Communication works for those who work at it.- John Powell
The Journal of Advances in Communication Theory and Research exemplifies Kansas State University’s perpetual endeavor to produce high-quality research. Although the journal had to reduce the frequency from semi-annual to annual, like past editions of the journal, the Fall 2010 volume showcases originative works from a multitude of communication topics in an effort to celebrate undergraduate and graduate student research and encourage its efflorescence. This collection of articles covers a variety of topics, with age-relevant issues being dominant.
As an undergraduate, I was unaware any of the channels for submitting the research I conducted. Arduous semesters of original, critical, and comparative research by thousands of students remains in the ‘documents’ section of hard drives the nation over. I am fortunate to be involved in ACTR during a time of rising popularity for online communication journals disseminating ideas and giving credence to the earnest works of students. Through submission, student authors discover the difficulty and importance of formulating a systematic method and seeing research through to analyses and implications. Submission and editing standards forACTR serve as a model to help students identify tone, format, and style of papers that can qualify for journals and conferences in their academic future. Though students may not yet be experts in their area of research and may not be submitting papers without flaw, they also feel encouraged by learning that a student can write a paper with merit within a semester.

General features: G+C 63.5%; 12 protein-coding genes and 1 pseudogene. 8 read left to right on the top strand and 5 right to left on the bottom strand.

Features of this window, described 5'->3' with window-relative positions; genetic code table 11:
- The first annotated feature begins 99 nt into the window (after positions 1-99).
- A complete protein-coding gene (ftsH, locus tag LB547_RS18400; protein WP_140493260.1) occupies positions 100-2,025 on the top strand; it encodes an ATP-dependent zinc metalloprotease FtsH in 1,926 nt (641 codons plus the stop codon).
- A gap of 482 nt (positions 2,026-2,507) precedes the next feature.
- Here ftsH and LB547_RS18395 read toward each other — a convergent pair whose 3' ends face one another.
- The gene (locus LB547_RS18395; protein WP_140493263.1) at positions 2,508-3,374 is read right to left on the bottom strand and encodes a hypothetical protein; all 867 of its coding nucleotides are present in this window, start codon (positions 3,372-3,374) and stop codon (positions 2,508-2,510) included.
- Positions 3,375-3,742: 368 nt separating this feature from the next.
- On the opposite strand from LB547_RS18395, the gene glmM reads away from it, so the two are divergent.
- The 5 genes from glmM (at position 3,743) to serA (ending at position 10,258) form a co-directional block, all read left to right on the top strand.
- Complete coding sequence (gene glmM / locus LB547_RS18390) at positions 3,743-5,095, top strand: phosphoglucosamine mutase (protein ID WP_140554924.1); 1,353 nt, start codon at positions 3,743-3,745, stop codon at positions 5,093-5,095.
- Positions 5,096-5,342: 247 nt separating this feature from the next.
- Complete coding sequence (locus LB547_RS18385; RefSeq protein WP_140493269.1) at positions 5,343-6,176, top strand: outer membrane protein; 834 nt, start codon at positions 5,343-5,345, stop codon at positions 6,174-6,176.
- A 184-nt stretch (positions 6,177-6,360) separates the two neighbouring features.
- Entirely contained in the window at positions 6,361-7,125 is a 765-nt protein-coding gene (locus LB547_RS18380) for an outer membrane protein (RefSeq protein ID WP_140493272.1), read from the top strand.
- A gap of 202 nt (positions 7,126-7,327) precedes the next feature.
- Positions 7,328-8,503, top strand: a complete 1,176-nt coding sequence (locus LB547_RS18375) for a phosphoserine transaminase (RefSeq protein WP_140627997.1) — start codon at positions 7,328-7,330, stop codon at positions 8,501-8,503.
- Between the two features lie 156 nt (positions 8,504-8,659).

All of the articles in this issue feature a sophisticated awareness by the student authors–utilizing fresh, contemporary applications of communication research. These diverse journal articles are united by a constant theme of constructive written discourse regarding communication topics that interest and directly affect the current university-age demographic. Topics are quite diverse, ranging from Carr’s article on Starbucks as a ‘third place environment’ to Shumaker’s analysis of date initiation preferences. Personality constructs are assessed via suspect interrogation by Heuback. Many of the original rhetorical philosophers are summoned in Koehle’s paper on modern sophists, McGuire’s “Yes We Can” and Pennington’s “healthcare” presidential rhetoric analyses, and Shelbourne’s wonderful synthesis of feminism and classical Greek literature. The beauty of each work is the undoubtedly direct insight into the lens of “Generation Y”.
I see my editorial position for ACTR as a guidance mechanism. The limitations in each paper are apparent, but in keeping with the mission of ACTR–advancing topically significant, unique, and methodologically innovative communication research that is relevant to our time–each paper surmounted my expectations. My hope for this issue is to inspire students to value their creativity, standpoint, and potential as the vanguards of new communication research. Of course, I further hope that this inspiration results in a record number of submissions for Volume Four.
Extant challenges facing ACTR include increasing journal circulation and technological applications. As the “face” of the website continues to be developed, so will our interactivity. By the next volume, the editorial staff plans to include a section for comments and discussion for each paper, as well as biographies and contact information for each article author.
To conclude, I appreciate the effort of Dr. Young Ok Yum, the sage behind the fruition of ACTR. Former editor, Natalie Pennington (MA, Communication Studies, 2010; currently, doctoral student, Communication Studies, University of Kansas), deserves great thanks for acting as the submissions evaluator, accepting the research you are receiving in the current volume. This online volume also reflects the work of Yugang Zhou, who revamped and vastly improved the journal web page this fall– developing a clean new space to post all of the fine articles in Volume Three for your amelioration and enjoyment.
Editor in Chief
Graduate Student in Journalism and Mass Communications
Kansas State University
Advances in Communication Theory & Research
Volume 3, Fall 2010